An Australian newspaper has defended their own cartoonist who has been caught up in controversy, after he was slammed for his depiction of Serena Williams yesterday, following her outburst during the US Open final.
The Herald Sun defended the drawing of their artist Mark Knight, which had Williams leaping over her broken racket with a baby's dummy next to it.
The image outraged many members of the public, with people taking to social media criticising the animation - saying it was racist and had sexist stereotypes.
But the Australian paper leapt to the defence of their cartoonist, publishing images of past illustrations by Knight with the headline "Welcome to PC World."
The Herald Sun wrote, "If the self-appointed censors of Mark Knight get their way on his Serena Williams cartoon, our new politically correct life will be very dull indeed".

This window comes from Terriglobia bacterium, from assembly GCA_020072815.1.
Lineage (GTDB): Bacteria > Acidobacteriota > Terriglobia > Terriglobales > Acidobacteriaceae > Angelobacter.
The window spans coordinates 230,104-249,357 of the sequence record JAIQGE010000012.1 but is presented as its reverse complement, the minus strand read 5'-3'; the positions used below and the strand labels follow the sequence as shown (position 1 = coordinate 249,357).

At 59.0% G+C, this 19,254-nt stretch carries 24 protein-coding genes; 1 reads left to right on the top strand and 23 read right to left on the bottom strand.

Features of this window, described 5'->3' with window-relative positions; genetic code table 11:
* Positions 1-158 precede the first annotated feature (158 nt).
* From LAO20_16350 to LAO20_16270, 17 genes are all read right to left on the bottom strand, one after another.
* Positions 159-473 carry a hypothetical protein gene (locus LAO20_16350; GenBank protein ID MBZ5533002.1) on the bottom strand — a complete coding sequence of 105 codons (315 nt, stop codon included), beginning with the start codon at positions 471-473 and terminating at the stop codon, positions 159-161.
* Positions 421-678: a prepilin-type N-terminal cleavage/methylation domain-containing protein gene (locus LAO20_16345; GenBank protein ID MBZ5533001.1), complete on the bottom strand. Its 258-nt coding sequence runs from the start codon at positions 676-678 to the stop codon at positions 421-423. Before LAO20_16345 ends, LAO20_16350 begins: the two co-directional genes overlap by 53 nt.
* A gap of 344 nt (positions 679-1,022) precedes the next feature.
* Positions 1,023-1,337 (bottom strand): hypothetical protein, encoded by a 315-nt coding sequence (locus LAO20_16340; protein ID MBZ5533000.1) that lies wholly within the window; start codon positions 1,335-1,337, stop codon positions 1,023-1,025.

Mr Knight's drawing which was published on Monday, was in response to her outburst in the US Open final on Sunday, which had the umpire asking Naomi Osaka of Japan, "Can you just let her win?"
British author J.K. Rowling was among those critical of the piece, saying Mr Knight had reduced Ms Williams to a "racist and sexist trope".
Mr Knight yesterday responded to the widespread criticism, saying he had simply drawn Ms Williams as he saw her.
"I drew her as an African-American woman ... She's powerfully built, she wears these outrageous costumes when she plays tennis - she's interesting to draw," Mr Knight said.
"I drew her as she is, as an African-American woman.
"I saw the world number one tennis player have a huge hissy fit and spit the dummy.
"That's what the cartoon was about, her poor behaviour on the court."
The Herald Sun's editor Damon Johnston backed the illustration of Mr Knight and said in a Tweet: "@knightcartoons cartoon is not racist or sexist .... it rightly mocks poor behaviour by a tennis legend ... Mark has the full support of everyone @theheraldsun."